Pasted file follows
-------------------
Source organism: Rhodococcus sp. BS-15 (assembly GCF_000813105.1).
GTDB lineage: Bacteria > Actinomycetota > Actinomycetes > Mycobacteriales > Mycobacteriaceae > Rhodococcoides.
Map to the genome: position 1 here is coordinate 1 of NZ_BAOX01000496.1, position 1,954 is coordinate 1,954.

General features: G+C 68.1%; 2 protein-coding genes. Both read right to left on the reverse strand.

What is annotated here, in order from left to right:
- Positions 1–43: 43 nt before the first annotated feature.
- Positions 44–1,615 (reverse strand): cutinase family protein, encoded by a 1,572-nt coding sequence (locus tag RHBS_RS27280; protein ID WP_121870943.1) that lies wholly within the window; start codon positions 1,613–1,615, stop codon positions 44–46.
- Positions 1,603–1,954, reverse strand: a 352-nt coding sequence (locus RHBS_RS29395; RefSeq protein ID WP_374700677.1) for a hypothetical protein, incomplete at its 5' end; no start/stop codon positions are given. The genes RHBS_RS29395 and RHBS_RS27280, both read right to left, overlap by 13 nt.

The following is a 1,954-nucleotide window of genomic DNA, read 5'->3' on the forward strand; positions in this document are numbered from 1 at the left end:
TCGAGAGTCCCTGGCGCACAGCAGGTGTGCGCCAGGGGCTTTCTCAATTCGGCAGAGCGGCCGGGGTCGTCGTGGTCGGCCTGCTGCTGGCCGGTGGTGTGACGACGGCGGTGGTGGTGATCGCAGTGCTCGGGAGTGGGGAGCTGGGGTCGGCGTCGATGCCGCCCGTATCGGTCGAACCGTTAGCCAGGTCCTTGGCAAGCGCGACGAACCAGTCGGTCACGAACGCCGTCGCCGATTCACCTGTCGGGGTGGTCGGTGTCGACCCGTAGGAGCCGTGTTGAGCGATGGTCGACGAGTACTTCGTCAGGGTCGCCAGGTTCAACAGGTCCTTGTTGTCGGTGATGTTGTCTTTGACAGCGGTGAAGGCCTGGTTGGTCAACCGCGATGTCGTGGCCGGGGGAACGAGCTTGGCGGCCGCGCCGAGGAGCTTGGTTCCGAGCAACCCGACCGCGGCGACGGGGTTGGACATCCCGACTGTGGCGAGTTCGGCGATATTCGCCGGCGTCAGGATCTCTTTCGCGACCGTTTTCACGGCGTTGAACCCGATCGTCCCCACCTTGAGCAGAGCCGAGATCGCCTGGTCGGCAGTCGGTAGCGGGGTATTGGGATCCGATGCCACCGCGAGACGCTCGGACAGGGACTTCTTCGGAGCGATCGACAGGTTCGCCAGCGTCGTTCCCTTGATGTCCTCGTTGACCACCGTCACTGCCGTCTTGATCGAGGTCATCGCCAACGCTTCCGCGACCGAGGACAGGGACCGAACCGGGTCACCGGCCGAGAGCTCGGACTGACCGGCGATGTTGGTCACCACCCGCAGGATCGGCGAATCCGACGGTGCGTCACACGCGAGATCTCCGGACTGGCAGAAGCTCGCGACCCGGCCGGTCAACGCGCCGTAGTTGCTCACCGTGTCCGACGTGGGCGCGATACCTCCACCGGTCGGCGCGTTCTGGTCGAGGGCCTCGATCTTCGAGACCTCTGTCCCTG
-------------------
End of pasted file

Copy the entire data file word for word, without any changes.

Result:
Source organism: Rhodococcus sp. BS-15 (assembly GCF_000813105.1).
GTDB lineage: Bacteria > Actinomycetota > Actinomycetes > Mycobacteriales > Mycobacteriaceae > Rhodococcoides.
Map to the genome: position 1 here is coordinate 1 of NZ_BAOX01000496.1, position 1,954 is coordinate 1,954.

General features: G+C 68.1%; 2 protein-coding genes. Both read right to left on the reverse strand.

What is annotated here, in order from left to right:
- Positions 1–43: 43 nt before the first annotated feature.
- Positions 44–1,615 (reverse strand): cutinase family protein, encoded by a 1,572-nt coding sequence (locus tag RHBS_RS27280; protein ID WP_121870943.1) that lies wholly within the window; start codon positions 1,613–1,615, stop codon positions 44–46.
- Positions 1,603–1,954, reverse strand: a 352-nt coding sequence (locus RHBS_RS29395; RefSeq protein ID WP_374700677.1) for a hypothetical protein, incomplete at its 5' end; no start/stop codon positions are given. The genes RHBS_RS29395 and RHBS_RS27280, both read right to left, overlap by 13 nt.

The following is a 1,954-nucleotide window of genomic DNA, read 5'->3' on the forward strand; positions in this document are numbered from 1 at the left end:
TCGAGAGTCCCTGGCGCACAGCAGGTGTGCGCCAGGGGCTTTCTCAATTCGGCAGAGCGGCCGGGGTCGTCGTGGTCGGCCTGCTGCTGGCCGGTGGTGTGACGACGGCGGTGGTGGTGATCGCAGTGCTCGGGAGTGGGGAGCTGGGGTCGGCGTCGATGCCGCCCGTATCGGTCGAACCGTTAGCCAGGTCCTTGGCAAGCGCGACGAACCAGTCGGTCACGAACGCCGTCGCCGATTCACCTGTCGGGGTGGTCGGTGTCGACCCGTAGGAGCCGTGTTGAGCGATGGTCGACGAGTACTTCGTCAGGGTCGCCAGGTTCAACAGGTCCTTGTTGTCGGTGATGTTGTCTTTGACAGCGGTGAAGGCCTGGTTGGTCAACCGCGATGTCGTGGCCGGGGGAACGAGCTTGGCGGCCGCGCCGAGGAGCTTGGTTCCGAGCAACCCGACCGCGGCGACGGGGTTGGACATCCCGACTGTGGCGAGTTCGGCGATATTCGCCGGCGTCAGGATCTCTTTCGCGACCGTTTTCACGGCGTTGAACCCGATCGTCCCCACCTTGAGCAGAGCCGAGATCGCCTGGTCGGCAGTCGGTAGCGGGGTATTGGGATCCGATGCCACCGCGAGACGCTCGGACAGGGACTTCTTCGGAGCGATCGACAGGTTCGCCAGCGTCGTTCCCTTGATGTCCTCGTTGACCACCGTCACTGCCGTCTTGATCGAGGTCATCGCCAACGCTTCCGCGACCGAGGACAGGGACCGAACCGGGTCACCGGCCGAGAGCTCGGACTGACCGGCGATGTTGGTCACCACCCGCAGGATCGGCGAATCCGACGGTGCGTCACACGCGAGATCTCCGGACTGGCAGAAGCTCGCGACCCGGCCGGTCAACGCGCCGTAGTTGCTCACCGTGTCCGACGTGGGCGCGATACCTCCACCGGTCGGCGCGTTCTGGTCGAGGGCCTCGATCTTCGAGACCTCTGTCCCTG